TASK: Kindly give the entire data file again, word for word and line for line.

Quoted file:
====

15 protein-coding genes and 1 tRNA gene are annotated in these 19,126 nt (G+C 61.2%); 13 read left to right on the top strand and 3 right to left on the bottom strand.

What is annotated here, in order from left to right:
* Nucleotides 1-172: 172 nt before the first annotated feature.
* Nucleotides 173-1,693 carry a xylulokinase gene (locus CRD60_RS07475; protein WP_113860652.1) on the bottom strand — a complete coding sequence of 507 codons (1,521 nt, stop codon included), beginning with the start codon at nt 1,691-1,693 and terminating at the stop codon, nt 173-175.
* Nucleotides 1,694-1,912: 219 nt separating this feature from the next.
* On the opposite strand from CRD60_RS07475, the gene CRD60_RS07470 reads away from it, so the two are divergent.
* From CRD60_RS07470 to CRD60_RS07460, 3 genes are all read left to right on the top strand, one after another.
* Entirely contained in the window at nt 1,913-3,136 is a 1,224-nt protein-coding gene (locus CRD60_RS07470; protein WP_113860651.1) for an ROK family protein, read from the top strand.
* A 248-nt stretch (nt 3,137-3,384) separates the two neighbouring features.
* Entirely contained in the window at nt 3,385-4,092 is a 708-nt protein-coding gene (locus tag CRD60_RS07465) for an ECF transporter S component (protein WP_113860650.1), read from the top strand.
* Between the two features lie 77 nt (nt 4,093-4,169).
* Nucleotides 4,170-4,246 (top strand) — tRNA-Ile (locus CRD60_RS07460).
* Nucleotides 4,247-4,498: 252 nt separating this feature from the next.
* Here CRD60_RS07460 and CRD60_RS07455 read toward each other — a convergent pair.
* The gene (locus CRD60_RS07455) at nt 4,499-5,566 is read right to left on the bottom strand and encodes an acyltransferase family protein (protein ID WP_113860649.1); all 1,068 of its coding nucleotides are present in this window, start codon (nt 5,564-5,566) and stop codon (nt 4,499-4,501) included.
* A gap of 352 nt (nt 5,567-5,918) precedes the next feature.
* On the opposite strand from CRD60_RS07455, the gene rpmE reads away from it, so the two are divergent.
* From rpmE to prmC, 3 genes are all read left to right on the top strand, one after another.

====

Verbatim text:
15 protein-coding genes and 1 tRNA gene are annotated in these 19,126 nt (G+C 61.2%); 13 read left to right on the top strand and 3 right to left on the bottom strand.

What is annotated here, in order from left to right:
* Nucleotides 1-172: 172 nt before the first annotated feature.
* Nucleotides 173-1,693 carry a xylulokinase gene (locus CRD60_RS07475; protein WP_113860652.1) on the bottom strand — a complete coding sequence of 507 codons (1,521 nt, stop codon included), beginning with the start codon at nt 1,691-1,693 and terminating at the stop codon, nt 173-175.
* Nucleotides 1,694-1,912: 219 nt separating this feature from the next.
* On the opposite strand from CRD60_RS07475, the gene CRD60_RS07470 reads away from it, so the two are divergent.
* From CRD60_RS07470 to CRD60_RS07460, 3 genes are all read left to right on the top strand, one after another.
* Entirely contained in the window at nt 1,913-3,136 is a 1,224-nt protein-coding gene (locus CRD60_RS07470; protein WP_113860651.1) for an ROK family protein, read from the top strand.
* A 248-nt stretch (nt 3,137-3,384) separates the two neighbouring features.
* Entirely contained in the window at nt 3,385-4,092 is a 708-nt protein-coding gene (locus tag CRD60_RS07465) for an ECF transporter S component (protein WP_113860650.1), read from the top strand.
* Between the two features lie 77 nt (nt 4,093-4,169).
* Nucleotides 4,170-4,246 (top strand) — tRNA-Ile (locus CRD60_RS07460).
* Nucleotides 4,247-4,498: 252 nt separating this feature from the next.
* Here CRD60_RS07460 and CRD60_RS07455 read toward each other — a convergent pair.
* The gene (locus CRD60_RS07455) at nt 4,499-5,566 is read right to left on the bottom strand and encodes an acyltransferase family protein (protein ID WP_113860649.1); all 1,068 of its coding nucleotides are present in this window, start codon (nt 5,564-5,566) and stop codon (nt 4,499-4,501) included.
* A gap of 352 nt (nt 5,567-5,918) precedes the next feature.
* On the opposite strand from CRD60_RS07455, the gene rpmE reads away from it, so the two are divergent.
* From rpmE to prmC, 3 genes are all read left to right on the top strand, one after another.